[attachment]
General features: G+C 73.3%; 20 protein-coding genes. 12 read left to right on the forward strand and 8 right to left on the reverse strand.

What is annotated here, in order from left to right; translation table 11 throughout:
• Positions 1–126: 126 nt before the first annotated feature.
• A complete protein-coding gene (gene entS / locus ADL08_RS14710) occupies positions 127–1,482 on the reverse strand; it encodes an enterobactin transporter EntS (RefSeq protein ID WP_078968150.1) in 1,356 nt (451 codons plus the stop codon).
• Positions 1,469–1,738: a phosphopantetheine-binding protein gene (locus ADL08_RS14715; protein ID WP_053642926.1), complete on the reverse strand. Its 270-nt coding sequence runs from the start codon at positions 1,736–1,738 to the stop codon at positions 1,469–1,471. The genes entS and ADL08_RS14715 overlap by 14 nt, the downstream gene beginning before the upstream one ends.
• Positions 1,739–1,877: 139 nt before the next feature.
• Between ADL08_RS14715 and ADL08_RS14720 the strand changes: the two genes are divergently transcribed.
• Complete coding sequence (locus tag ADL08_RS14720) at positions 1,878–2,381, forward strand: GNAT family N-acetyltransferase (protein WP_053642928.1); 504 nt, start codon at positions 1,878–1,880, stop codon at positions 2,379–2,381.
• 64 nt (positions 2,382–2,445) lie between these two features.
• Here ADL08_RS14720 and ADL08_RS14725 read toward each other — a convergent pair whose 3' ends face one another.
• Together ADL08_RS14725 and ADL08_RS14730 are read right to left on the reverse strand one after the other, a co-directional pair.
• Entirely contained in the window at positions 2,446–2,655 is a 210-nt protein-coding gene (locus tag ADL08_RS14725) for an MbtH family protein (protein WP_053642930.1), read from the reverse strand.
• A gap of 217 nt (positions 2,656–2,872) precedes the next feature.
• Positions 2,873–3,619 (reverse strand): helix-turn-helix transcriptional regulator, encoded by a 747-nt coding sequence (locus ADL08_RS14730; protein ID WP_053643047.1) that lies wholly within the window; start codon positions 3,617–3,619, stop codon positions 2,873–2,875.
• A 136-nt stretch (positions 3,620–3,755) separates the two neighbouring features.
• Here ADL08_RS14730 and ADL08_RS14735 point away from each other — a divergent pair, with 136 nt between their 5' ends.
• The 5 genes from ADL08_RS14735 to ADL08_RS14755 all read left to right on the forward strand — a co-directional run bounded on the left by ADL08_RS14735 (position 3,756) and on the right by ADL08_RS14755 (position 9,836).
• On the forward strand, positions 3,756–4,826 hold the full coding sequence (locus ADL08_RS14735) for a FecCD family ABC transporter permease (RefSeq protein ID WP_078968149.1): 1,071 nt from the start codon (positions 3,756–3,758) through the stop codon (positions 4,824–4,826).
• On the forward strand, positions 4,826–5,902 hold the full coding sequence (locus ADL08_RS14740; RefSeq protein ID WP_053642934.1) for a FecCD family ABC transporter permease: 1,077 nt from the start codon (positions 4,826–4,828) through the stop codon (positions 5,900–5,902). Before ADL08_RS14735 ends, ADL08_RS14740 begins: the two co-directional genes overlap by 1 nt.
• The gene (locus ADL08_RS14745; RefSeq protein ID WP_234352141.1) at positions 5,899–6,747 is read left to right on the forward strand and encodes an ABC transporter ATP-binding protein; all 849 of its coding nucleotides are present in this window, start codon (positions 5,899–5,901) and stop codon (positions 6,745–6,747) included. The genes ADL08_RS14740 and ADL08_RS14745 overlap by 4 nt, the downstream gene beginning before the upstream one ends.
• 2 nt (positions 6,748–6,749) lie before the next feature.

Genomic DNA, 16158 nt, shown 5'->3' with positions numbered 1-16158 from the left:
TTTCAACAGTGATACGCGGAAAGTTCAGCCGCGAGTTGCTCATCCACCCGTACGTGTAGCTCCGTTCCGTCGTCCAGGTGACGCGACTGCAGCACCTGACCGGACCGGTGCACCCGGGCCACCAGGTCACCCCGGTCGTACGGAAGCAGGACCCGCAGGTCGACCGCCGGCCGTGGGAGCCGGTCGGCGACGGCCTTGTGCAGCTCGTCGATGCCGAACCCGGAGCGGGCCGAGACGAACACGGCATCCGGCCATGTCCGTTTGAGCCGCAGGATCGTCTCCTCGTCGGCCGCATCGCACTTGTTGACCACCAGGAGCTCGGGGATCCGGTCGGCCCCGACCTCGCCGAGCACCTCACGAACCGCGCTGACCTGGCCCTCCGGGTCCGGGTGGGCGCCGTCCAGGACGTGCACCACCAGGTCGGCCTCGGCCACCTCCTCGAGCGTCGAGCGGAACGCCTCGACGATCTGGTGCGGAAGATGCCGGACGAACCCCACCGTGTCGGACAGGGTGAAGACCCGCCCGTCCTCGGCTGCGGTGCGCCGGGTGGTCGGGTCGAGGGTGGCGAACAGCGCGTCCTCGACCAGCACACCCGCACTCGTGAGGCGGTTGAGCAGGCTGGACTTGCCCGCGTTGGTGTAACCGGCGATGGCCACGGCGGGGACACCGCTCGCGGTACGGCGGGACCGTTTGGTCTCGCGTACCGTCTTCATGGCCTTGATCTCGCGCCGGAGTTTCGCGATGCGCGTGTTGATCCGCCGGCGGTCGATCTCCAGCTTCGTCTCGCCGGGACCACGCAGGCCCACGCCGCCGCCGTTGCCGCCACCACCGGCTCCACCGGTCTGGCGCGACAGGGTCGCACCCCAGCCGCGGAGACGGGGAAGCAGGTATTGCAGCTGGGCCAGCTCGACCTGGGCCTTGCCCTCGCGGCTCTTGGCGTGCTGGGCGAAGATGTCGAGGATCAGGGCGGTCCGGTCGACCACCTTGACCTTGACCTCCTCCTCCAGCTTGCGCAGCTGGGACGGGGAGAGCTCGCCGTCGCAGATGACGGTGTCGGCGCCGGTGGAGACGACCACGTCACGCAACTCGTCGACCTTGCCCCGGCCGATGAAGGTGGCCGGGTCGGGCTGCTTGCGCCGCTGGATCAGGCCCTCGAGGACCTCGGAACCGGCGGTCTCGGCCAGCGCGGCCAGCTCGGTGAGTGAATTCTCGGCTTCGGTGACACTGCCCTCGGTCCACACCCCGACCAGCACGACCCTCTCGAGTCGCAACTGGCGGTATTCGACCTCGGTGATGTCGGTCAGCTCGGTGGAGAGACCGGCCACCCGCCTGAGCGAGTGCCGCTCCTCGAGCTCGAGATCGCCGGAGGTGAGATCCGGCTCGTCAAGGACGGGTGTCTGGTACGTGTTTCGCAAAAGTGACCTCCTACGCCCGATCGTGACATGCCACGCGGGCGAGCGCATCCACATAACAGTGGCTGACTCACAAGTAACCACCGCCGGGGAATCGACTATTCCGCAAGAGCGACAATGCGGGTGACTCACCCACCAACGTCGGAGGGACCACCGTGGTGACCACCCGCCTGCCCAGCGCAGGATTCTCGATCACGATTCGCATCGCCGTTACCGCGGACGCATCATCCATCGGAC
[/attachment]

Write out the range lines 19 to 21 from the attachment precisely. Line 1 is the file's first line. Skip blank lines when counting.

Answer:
• On the forward strand, positions 4,826–5,902 hold the full coding sequence (locus ADL08_RS14740; RefSeq protein ID WP_053642934.1) for a FecCD family ABC transporter permease: 1,077 nt from the start codon (positions 4,826–4,828) through the stop codon (positions 5,900–5,902). Before ADL08_RS14735 ends, ADL08_RS14740 begins: the two co-directional genes overlap by 1 nt.
• The gene (locus ADL08_RS14745; RefSeq protein ID WP_234352141.1) at positions 5,899–6,747 is read left to right on the forward strand and encodes an ABC transporter ATP-binding protein; all 849 of its coding nucleotides are present in this window, start codon (positions 5,899–5,901) and stop codon (positions 6,745–6,747) included. The genes ADL08_RS14740 and ADL08_RS14745 overlap by 4 nt, the downstream gene beginning before the upstream one ends.
• 2 nt (positions 6,748–6,749) lie before the next feature.